The flavours of Ariege are basically Pyrenean mountain food produced in lush meadows or raised in the high pastures, food to warm you in winter like Azinat (a cabbage stew with duck conserve) or mounjetado, an Ariege cassoulet with Pamiers beans, pork and sausage. There’s foie gras from free-ranging geese, charcuterie including black pudding, and stewed isard goat. Bear steak is a delicacy no longer found on the menu but try instead some red label Gascon beef raised in the Pyrenean foothills and full of fine flavour. Cheese is a natural staple in this pastoral area. Disc-shaped tomme des Pyrenees from the Couserans can be made with fresh cows, goats or ewes milk and each farmer has his own special recipe for creating this delicious soft yellow curd cheese.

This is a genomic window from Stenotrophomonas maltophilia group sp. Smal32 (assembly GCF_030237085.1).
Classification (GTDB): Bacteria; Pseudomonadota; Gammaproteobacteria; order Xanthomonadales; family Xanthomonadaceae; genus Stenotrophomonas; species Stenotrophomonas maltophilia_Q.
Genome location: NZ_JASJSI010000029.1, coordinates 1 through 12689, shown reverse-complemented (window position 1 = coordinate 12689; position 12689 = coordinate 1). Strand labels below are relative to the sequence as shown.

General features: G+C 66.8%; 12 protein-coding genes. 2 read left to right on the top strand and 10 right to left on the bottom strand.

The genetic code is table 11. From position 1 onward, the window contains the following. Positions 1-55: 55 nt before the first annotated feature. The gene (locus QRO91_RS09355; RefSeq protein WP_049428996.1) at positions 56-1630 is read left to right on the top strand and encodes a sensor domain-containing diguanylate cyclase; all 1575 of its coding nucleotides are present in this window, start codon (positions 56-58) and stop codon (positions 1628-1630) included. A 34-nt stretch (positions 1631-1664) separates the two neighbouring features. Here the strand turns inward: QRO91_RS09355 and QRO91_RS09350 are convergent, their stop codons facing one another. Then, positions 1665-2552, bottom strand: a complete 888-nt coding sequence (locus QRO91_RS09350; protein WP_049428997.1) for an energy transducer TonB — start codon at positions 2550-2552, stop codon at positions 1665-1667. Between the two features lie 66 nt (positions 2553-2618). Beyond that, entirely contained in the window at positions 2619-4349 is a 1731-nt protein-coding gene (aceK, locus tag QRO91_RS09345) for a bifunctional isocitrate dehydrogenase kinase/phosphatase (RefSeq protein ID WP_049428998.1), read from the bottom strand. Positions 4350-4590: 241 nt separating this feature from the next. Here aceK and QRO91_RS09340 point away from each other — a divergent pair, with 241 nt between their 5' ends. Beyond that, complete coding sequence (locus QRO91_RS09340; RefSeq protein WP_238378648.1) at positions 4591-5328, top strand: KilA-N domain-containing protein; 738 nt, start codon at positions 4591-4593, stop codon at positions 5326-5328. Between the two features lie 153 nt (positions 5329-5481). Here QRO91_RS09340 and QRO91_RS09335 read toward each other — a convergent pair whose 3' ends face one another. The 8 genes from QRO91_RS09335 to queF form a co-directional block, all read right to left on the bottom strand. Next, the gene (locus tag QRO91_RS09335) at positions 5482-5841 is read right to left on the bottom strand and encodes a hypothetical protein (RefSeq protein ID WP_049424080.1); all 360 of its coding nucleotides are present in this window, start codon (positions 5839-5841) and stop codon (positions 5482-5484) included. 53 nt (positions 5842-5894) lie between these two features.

The coloured fruits of summer and autumn are made into sweet jams and fruit-filled pastries know as croustades, there’s apple and rum cake and in Mas-d’Azil in early October the locals celebrate the Fete de la Figue (fig). Wine was made locally until the Pylloxera disease of the 1800s and recently production has begun again. Hypocras, a spiced red wine with honey and ginger, has been drunk in Ariege since the Middle Ages.
Markets are a great place to look for local produce. Saint-Girons has one of the best markets in south west France on Saturday mornings and each second and fourth Monday in the month as well as specialised markets for flowers and horses at other times.